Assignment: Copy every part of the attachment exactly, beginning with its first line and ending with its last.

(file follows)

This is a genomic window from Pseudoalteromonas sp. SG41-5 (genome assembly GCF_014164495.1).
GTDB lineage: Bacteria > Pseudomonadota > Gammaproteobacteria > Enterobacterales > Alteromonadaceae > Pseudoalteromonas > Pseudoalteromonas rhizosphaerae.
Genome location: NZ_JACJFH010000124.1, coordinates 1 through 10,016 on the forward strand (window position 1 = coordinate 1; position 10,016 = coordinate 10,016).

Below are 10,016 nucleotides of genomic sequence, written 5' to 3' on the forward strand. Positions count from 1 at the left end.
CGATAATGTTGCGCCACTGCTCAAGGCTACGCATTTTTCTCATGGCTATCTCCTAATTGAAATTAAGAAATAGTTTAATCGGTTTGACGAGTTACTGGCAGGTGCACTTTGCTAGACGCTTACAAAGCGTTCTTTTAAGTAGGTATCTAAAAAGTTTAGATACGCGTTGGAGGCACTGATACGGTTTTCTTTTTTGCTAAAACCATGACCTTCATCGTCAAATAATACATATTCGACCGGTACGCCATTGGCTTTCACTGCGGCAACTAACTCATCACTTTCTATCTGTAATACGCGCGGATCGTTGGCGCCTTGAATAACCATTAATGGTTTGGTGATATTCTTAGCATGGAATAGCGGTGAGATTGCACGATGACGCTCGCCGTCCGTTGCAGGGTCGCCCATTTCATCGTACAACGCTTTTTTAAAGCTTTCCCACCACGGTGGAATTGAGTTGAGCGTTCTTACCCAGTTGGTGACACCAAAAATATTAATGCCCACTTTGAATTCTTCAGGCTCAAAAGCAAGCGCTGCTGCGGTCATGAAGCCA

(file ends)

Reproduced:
This is a genomic window from Pseudoalteromonas sp. SG41-5 (genome assembly GCF_014164495.1).
GTDB lineage: Bacteria > Pseudomonadota > Gammaproteobacteria > Enterobacterales > Alteromonadaceae > Pseudoalteromonas > Pseudoalteromonas rhizosphaerae.
Genome location: NZ_JACJFH010000124.1, coordinates 1 through 10,016 on the forward strand (window position 1 = coordinate 1; position 10,016 = coordinate 10,016).

Below are 10,016 nucleotides of genomic sequence, written 5' to 3' on the forward strand. Positions count from 1 at the left end.
CGATAATGTTGCGCCACTGCTCAAGGCTACGCATTTTTCTCATGGCTATCTCCTAATTGAAATTAAGAAATAGTTTAATCGGTTTGACGAGTTACTGGCAGGTGCACTTTGCTAGACGCTTACAAAGCGTTCTTTTAAGTAGGTATCTAAAAAGTTTAGATACGCGTTGGAGGCACTGATACGGTTTTCTTTTTTGCTAAAACCATGACCTTCATCGTCAAATAATACATATTCGACCGGTACGCCATTGGCTTTCACTGCGGCAACTAACTCATCACTTTCTATCTGTAATACGCGCGGATCGTTGGCGCCTTGAATAACCATTAATGGTTTGGTGATATTCTTAGCATGGAATAGCGGTGAGATTGCACGATGACGCTCGCCGTCCGTTGCAGGGTCGCCCATTTCATCGTACAACGCTTTTTTAAAGCTTTCCCACCACGGTGGAATTGAGTTGAGCGTTCTTACCCAGTTGGTGACACCAAAAATATTAATGCCCACTTTGAATTCTTCAGGCTCAAAAGCAAGCGCTGCTGCGGTCATGAAGCCA